MSM Terror Blackout Expands

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The conspiracy to ignore last Friday's terror attack in Chapel Hill is growing, and now extends to the upper reaches of the U.S government. This can only mean the terrorists are winning, or perhaps, may have already won.

"The PATRIOT Act has accomplished exactly what it was designed to do. It has helped us detect terror cells, disrupt terrorist plots and save American lives," President Bush said at yesterday's PATRIOT Act signing ceremony. "The PATRIOT Act has served America well, yet we cannot let the fact that America has not been attacked since September the 11th lull us into the illusion that the terrorist threat has disappeared. We still face dangerous enemies."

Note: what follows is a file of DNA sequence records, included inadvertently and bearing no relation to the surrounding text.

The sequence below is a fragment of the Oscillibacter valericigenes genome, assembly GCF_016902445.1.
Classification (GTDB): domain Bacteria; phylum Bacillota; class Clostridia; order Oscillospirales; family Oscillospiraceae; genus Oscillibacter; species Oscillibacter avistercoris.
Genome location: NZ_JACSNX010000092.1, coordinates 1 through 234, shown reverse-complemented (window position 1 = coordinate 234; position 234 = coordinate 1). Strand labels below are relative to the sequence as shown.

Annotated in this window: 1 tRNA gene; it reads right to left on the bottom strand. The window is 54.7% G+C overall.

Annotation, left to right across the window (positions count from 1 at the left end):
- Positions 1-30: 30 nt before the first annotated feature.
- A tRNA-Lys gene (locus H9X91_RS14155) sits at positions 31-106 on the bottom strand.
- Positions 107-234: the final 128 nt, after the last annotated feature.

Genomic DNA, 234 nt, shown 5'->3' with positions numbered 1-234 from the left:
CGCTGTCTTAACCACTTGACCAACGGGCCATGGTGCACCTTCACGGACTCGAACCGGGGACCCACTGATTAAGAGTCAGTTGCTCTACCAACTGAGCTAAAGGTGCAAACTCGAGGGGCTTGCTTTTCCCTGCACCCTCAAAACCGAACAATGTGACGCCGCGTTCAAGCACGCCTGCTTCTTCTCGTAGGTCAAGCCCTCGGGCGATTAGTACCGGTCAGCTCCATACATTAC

There you have it: America has not been attacked since September the 11th.

The conclusion is inescapable: Either President Bush is lying, which post-Iraq has been established beyond all reasonable doubt to be metaphysically impossible, or he is a member of the MSM. As I said, the terrorists may have already won.

Meanwhile, the Muslim extremist who used co-eds for speed bumps, Mohammed Taheri-azar, has been charged with nine counts of attempted first-degree murder and nine counts of assault with a deadly weapon with intent to kill, inflicting serious injury. Taheri-azar told police that he meant to kill people to avenge the treatment of Muslims around the world. Even so, the U.S. Attorney has yet to bring any terror-related charges in the case, no doubt awaiting orders from the Justice Department on how to proceed.